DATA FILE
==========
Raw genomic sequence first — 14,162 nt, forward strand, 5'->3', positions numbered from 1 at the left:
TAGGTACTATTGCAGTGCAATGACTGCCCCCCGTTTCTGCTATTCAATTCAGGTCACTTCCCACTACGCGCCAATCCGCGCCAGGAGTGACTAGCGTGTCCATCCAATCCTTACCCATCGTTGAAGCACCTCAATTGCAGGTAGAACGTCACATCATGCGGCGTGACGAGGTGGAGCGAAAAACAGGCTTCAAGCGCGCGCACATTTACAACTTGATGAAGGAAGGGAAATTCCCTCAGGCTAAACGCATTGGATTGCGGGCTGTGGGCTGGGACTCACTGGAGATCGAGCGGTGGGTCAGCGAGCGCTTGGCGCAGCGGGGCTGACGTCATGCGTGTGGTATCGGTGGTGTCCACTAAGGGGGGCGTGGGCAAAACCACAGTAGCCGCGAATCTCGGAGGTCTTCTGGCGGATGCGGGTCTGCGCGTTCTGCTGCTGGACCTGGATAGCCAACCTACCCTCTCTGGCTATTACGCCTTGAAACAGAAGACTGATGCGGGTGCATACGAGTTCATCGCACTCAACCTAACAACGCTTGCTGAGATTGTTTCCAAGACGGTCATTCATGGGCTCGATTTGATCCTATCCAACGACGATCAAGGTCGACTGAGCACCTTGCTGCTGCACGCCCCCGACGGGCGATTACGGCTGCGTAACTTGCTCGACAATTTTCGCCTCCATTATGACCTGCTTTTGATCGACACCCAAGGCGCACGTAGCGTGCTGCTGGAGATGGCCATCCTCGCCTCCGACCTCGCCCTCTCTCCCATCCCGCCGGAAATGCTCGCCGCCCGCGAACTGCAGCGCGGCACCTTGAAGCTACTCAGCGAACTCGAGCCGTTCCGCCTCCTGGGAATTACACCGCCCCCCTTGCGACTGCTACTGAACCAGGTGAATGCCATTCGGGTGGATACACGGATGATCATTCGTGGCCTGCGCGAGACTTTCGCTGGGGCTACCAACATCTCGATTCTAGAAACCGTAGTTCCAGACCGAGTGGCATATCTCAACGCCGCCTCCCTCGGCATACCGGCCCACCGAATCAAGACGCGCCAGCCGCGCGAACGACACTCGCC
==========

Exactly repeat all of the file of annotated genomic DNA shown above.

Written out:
Raw genomic sequence first — 14,162 nt, forward strand, 5'->3', positions numbered from 1 at the left:
TAGGTACTATTGCAGTGCAATGACTGCCCCCCGTTTCTGCTATTCAATTCAGGTCACTTCCCACTACGCGCCAATCCGCGCCAGGAGTGACTAGCGTGTCCATCCAATCCTTACCCATCGTTGAAGCACCTCAATTGCAGGTAGAACGTCACATCATGCGGCGTGACGAGGTGGAGCGAAAAACAGGCTTCAAGCGCGCGCACATTTACAACTTGATGAAGGAAGGGAAATTCCCTCAGGCTAAACGCATTGGATTGCGGGCTGTGGGCTGGGACTCACTGGAGATCGAGCGGTGGGTCAGCGAGCGCTTGGCGCAGCGGGGCTGACGTCATGCGTGTGGTATCGGTGGTGTCCACTAAGGGGGGCGTGGGCAAAACCACAGTAGCCGCGAATCTCGGAGGTCTTCTGGCGGATGCGGGTCTGCGCGTTCTGCTGCTGGACCTGGATAGCCAACCTACCCTCTCTGGCTATTACGCCTTGAAACAGAAGACTGATGCGGGTGCATACGAGTTCATCGCACTCAACCTAACAACGCTTGCTGAGATTGTTTCCAAGACGGTCATTCATGGGCTCGATTTGATCCTATCCAACGACGATCAAGGTCGACTGAGCACCTTGCTGCTGCACGCCCCCGACGGGCGATTACGGCTGCGTAACTTGCTCGACAATTTTCGCCTCCATTATGACCTGCTTTTGATCGACACCCAAGGCGCACGTAGCGTGCTGCTGGAGATGGCCATCCTCGCCTCCGACCTCGCCCTCTCTCCCATCCCGCCGGAAATGCTCGCCGCCCGCGAACTGCAGCGCGGCACCTTGAAGCTACTCAGCGAACTCGAGCCGTTCCGCCTCCTGGGAATTACACCGCCCCCCTTGCGACTGCTACTGAACCAGGTGAATGCCATTCGGGTGGATACACGGATGATCATTCGTGGCCTGCGCGAGACTTTCGCTGGGGCTACCAACATCTCGATTCTAGAAACCGTAGTTCCAGACCGAGTGGCATATCTCAACGCCGCCTCCCTCGGCATACCGGCCCACCGAATCAAGACGCGCCAGCCGCGCGAACGACACTCGCC